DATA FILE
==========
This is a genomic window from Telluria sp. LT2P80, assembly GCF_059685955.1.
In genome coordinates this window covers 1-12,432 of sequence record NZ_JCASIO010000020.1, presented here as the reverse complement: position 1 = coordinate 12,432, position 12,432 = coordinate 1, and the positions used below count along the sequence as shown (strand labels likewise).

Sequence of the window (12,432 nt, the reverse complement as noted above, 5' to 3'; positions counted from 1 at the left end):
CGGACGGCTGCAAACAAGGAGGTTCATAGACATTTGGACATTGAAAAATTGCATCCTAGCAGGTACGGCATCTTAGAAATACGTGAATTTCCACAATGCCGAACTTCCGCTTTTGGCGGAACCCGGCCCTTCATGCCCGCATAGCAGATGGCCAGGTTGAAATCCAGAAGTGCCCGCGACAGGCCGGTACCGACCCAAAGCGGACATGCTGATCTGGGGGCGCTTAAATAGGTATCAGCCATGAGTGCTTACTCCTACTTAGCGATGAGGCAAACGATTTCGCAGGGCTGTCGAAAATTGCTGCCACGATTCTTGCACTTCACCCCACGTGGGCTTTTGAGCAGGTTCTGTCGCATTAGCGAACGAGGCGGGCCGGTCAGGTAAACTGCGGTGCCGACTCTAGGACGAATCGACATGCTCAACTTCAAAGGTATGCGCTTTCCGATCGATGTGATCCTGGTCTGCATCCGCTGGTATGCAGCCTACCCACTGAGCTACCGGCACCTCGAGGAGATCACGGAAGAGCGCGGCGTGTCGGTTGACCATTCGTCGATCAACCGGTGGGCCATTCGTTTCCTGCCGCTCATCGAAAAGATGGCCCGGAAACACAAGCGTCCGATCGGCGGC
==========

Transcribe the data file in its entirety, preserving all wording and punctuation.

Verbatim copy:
This is a genomic window from Telluria sp. LT2P80, assembly GCF_059685955.1.
In genome coordinates this window covers 1-12,432 of sequence record NZ_JCASIO010000020.1, presented here as the reverse complement: position 1 = coordinate 12,432, position 12,432 = coordinate 1, and the positions used below count along the sequence as shown (strand labels likewise).

Sequence of the window (12,432 nt, the reverse complement as noted above, 5' to 3'; positions counted from 1 at the left end):
CGGACGGCTGCAAACAAGGAGGTTCATAGACATTTGGACATTGAAAAATTGCATCCTAGCAGGTACGGCATCTTAGAAATACGTGAATTTCCACAATGCCGAACTTCCGCTTTTGGCGGAACCCGGCCCTTCATGCCCGCATAGCAGATGGCCAGGTTGAAATCCAGAAGTGCCCGCGACAGGCCGGTACCGACCCAAAGCGGACATGCTGATCTGGGGGCGCTTAAATAGGTATCAGCCATGAGTGCTTACTCCTACTTAGCGATGAGGCAAACGATTTCGCAGGGCTGTCGAAAATTGCTGCCACGATTCTTGCACTTCACCCCACGTGGGCTTTTGAGCAGGTTCTGTCGCATTAGCGAACGAGGCGGGCCGGTCAGGTAAACTGCGGTGCCGACTCTAGGACGAATCGACATGCTCAACTTCAAAGGTATGCGCTTTCCGATCGATGTGATCCTGGTCTGCATCCGCTGGTATGCAGCCTACCCACTGAGCTACCGGCACCTCGAGGAGATCACGGAAGAGCGCGGCGTGTCGGTTGACCATTCGTCGATCAACCGGTGGGCCATTCGTTTCCTGCCGCTCATCGAAAAGATGGCCCGGAAACACAAGCGTCCGATCGGCGGC